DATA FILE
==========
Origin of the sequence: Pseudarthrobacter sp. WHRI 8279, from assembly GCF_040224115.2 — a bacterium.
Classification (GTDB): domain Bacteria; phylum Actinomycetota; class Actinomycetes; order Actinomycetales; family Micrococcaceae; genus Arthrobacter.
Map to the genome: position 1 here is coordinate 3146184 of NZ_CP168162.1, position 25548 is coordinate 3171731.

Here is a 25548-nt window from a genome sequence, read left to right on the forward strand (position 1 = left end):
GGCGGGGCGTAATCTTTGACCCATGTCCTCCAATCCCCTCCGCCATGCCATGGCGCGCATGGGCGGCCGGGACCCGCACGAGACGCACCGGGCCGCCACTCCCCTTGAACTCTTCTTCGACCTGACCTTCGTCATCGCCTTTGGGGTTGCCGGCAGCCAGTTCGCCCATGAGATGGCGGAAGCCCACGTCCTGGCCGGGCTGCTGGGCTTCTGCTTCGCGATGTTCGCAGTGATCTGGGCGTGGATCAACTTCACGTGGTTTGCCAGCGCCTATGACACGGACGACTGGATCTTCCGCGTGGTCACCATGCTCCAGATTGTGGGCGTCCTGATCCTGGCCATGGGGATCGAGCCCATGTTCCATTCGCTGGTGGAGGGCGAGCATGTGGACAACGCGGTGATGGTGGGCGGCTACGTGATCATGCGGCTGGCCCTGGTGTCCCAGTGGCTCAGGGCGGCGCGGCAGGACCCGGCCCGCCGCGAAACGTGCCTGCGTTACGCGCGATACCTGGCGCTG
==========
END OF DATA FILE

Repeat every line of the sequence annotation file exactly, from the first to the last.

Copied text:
Origin of the sequence: Pseudarthrobacter sp. WHRI 8279, from assembly GCF_040224115.2 — a bacterium.
Classification (GTDB): domain Bacteria; phylum Actinomycetota; class Actinomycetes; order Actinomycetales; family Micrococcaceae; genus Arthrobacter.
Map to the genome: position 1 here is coordinate 3146184 of NZ_CP168162.1, position 25548 is coordinate 3171731.

Here is a 25548-nt window from a genome sequence, read left to right on the forward strand (position 1 = left end):
GGCGGGGCGTAATCTTTGACCCATGTCCTCCAATCCCCTCCGCCATGCCATGGCGCGCATGGGCGGCCGGGACCCGCACGAGACGCACCGGGCCGCCACTCCCCTTGAACTCTTCTTCGACCTGACCTTCGTCATCGCCTTTGGGGTTGCCGGCAGCCAGTTCGCCCATGAGATGGCGGAAGCCCACGTCCTGGCCGGGCTGCTGGGCTTCTGCTTCGCGATGTTCGCAGTGATCTGGGCGTGGATCAACTTCACGTGGTTTGCCAGCGCCTATGACACGGACGACTGGATCTTCCGCGTGGTCACCATGCTCCAGATTGTGGGCGTCCTGATCCTGGCCATGGGGATCGAGCCCATGTTCCATTCGCTGGTGGAGGGCGAGCATGTGGACAACGCGGTGATGGTGGGCGGCTACGTGATCATGCGGCTGGCCCTGGTGTCCCAGTGGCTCAGGGCGGCGCGGCAGGACCCGGCCCGCCGCGAAACGTGCCTGCGTTACGCGCGATACCTGGCGCTG